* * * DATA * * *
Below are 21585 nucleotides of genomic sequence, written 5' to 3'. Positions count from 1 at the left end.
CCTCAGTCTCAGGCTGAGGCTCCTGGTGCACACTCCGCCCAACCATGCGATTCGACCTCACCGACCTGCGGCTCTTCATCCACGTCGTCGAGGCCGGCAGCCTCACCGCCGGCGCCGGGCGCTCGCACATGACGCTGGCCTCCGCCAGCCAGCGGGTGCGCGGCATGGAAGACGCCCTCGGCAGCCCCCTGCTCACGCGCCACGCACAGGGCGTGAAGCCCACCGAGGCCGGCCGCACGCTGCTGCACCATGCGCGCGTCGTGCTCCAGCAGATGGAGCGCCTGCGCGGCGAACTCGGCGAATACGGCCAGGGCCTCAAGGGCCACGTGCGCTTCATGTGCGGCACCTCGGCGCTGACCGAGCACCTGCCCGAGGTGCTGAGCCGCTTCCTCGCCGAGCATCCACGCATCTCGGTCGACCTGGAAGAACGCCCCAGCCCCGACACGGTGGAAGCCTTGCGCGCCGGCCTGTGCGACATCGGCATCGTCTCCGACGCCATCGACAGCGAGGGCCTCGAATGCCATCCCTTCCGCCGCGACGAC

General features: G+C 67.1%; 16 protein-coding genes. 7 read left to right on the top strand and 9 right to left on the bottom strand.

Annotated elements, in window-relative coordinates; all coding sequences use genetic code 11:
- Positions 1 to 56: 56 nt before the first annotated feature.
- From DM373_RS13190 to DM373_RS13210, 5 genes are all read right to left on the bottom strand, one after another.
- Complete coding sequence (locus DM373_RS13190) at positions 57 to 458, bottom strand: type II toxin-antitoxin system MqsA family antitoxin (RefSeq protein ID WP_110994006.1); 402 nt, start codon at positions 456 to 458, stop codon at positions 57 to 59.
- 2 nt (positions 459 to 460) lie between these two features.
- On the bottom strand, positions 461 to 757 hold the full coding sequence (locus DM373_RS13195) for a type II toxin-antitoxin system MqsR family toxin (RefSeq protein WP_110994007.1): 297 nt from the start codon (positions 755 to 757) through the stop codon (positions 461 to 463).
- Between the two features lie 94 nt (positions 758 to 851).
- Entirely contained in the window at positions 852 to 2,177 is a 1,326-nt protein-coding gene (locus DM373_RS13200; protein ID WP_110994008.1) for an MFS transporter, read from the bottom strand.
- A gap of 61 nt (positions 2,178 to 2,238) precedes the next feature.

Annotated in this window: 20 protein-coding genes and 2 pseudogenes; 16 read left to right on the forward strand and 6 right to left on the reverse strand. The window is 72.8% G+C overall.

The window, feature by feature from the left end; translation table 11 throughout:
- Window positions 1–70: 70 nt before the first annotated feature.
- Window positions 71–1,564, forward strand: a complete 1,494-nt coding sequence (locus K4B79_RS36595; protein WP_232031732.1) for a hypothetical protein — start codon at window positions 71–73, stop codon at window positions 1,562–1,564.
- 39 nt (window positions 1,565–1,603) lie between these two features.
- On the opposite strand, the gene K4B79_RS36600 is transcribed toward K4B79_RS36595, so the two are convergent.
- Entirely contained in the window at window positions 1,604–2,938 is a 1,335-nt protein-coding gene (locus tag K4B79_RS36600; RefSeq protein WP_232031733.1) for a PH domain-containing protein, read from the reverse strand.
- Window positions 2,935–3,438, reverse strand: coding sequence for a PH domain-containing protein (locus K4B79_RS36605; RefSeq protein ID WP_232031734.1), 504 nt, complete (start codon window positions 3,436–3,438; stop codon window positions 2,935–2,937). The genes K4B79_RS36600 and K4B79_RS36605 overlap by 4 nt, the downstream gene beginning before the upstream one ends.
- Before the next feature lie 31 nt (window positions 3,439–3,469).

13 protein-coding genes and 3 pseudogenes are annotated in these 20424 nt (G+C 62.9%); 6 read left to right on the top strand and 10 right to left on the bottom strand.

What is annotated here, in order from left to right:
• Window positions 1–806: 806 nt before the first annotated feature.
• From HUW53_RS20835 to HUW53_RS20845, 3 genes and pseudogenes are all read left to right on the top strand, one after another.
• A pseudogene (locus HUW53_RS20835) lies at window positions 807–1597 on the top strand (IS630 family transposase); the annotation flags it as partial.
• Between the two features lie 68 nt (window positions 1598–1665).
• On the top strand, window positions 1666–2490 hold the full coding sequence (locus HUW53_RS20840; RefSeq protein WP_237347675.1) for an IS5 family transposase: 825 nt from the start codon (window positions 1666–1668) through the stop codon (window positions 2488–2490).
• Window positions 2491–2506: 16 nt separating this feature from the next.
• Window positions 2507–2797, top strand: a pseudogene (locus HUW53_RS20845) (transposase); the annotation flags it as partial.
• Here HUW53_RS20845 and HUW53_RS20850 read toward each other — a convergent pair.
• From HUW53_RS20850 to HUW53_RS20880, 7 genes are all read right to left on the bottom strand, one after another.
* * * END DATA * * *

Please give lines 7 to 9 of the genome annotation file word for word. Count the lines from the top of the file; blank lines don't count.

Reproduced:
- Complete coding sequence (locus DM373_RS13190) at positions 57 to 458, bottom strand: type II toxin-antitoxin system MqsA family antitoxin (RefSeq protein ID WP_110994006.1); 402 nt, start codon at positions 456 to 458, stop codon at positions 57 to 59.
- 2 nt (positions 459 to 460) lie between these two features.
- On the bottom strand, positions 461 to 757 hold the full coding sequence (locus DM373_RS13195) for a type II toxin-antitoxin system MqsR family toxin (RefSeq protein WP_110994007.1): 297 nt from the start codon (positions 755 to 757) through the stop codon (positions 461 to 463).